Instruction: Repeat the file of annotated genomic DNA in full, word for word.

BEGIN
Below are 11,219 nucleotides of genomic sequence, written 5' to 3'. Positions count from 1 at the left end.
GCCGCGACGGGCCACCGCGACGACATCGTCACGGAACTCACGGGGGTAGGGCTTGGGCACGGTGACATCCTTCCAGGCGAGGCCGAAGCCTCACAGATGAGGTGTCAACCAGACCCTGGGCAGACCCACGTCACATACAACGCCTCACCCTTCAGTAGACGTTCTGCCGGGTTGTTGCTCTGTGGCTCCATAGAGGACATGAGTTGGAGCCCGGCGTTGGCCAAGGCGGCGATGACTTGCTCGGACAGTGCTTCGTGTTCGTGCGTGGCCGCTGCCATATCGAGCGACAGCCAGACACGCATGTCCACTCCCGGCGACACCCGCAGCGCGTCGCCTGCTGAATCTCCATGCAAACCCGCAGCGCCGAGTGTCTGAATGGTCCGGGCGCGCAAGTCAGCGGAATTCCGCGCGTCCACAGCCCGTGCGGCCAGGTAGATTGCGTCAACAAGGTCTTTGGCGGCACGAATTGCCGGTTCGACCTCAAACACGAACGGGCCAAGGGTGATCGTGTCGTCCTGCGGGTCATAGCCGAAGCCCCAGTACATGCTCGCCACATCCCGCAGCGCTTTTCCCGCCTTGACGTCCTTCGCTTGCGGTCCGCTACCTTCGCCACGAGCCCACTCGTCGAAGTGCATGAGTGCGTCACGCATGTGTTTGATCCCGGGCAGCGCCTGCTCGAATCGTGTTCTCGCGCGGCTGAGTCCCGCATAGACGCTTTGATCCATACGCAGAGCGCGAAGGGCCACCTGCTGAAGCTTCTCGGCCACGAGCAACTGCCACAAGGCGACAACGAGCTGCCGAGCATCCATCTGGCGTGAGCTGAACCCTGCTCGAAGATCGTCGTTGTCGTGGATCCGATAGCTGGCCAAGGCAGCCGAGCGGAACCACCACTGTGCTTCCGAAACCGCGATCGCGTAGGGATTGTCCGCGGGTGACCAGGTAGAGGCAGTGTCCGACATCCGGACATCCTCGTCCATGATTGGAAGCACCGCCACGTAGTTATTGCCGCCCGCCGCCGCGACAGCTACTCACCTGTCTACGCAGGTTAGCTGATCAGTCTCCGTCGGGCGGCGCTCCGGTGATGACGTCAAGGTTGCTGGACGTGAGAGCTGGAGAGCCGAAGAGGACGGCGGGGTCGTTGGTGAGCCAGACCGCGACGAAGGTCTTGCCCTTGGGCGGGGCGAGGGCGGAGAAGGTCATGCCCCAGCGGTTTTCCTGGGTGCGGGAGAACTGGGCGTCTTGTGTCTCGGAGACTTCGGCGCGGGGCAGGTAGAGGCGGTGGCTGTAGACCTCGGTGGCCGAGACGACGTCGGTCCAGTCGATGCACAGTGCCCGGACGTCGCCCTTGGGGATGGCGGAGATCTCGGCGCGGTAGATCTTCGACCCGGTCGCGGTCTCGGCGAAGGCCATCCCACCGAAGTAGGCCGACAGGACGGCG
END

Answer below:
Below are 11,219 nucleotides of genomic sequence, written 5' to 3'. Positions count from 1 at the left end.
GCCGCGACGGGCCACCGCGACGACATCGTCACGGAACTCACGGGGGTAGGGCTTGGGCACGGTGACATCCTTCCAGGCGAGGCCGAAGCCTCACAGATGAGGTGTCAACCAGACCCTGGGCAGACCCACGTCACATACAACGCCTCACCCTTCAGTAGACGTTCTGCCGGGTTGTTGCTCTGTGGCTCCATAGAGGACATGAGTTGGAGCCCGGCGTTGGCCAAGGCGGCGATGACTTGCTCGGACAGTGCTTCGTGTTCGTGCGTGGCCGCTGCCATATCGAGCGACAGCCAGACACGCATGTCCACTCCCGGCGACACCCGCAGCGCGTCGCCTGCTGAATCTCCATGCAAACCCGCAGCGCCGAGTGTCTGAATGGTCCGGGCGCGCAAGTCAGCGGAATTCCGCGCGTCCACAGCCCGTGCGGCCAGGTAGATTGCGTCAACAAGGTCTTTGGCGGCACGAATTGCCGGTTCGACCTCAAACACGAACGGGCCAAGGGTGATCGTGTCGTCCTGCGGGTCATAGCCGAAGCCCCAGTACATGCTCGCCACATCCCGCAGCGCTTTTCCCGCCTTGACGTCCTTCGCTTGCGGTCCGCTACCTTCGCCACGAGCCCACTCGTCGAAGTGCATGAGTGCGTCACGCATGTGTTTGATCCCGGGCAGCGCCTGCTCGAATCGTGTTCTCGCGCGGCTGAGTCCCGCATAGACGCTTTGATCCATACGCAGAGCGCGAAGGGCCACCTGCTGAAGCTTCTCGGCCACGAGCAACTGCCACAAGGCGACAACGAGCTGCCGAGCATCCATCTGGCGTGAGCTGAACCCTGCTCGAAGATCGTCGTTGTCGTGGATCCGATAGCTGGCCAAGGCAGCCGAGCGGAACCACCACTGTGCTTCCGAAACCGCGATCGCGTAGGGATTGTCCGCGGGTGACCAGGTAGAGGCAGTGTCCGACATCCGGACATCCTCGTCCATGATTGGAAGCACCGCCACGTAGTTATTGCCGCCCGCCGCCGCGACAGCTACTCACCTGTCTACGCAGGTTAGCTGATCAGTCTCCGTCGGGCGGCGCTCCGGTGATGACGTCAAGGTTGCTGGACGTGAGAGCTGGAGAGCCGAAGAGGACGGCGGGGTCGTTGGTGAGCCAGACCGCGACGAAGGTCTTGCCCTTGGGCGGGGCGAGGGCGGAGAAGGTCATGCCCCAGCGGTTTTCCTGGGTGCGGGAGAACTGGGCGTCTTGTGTCTCGGAGACTTCGGCGCGGGGCAGGTAGAGGCGGTGGCTGTAGACCTCGGTGGCCGAGACGACGTCGGTCCAGTCGATGCACAGTGCCCGGACGTCGCCCTTGGGGATGGCGGAGATCTCGGCGCGGTAGATCTTCGACCCGGTCGCGGTCTCGGCGAAGGCCATCCCACCGAAGTAGGCCGACAGGACGGCG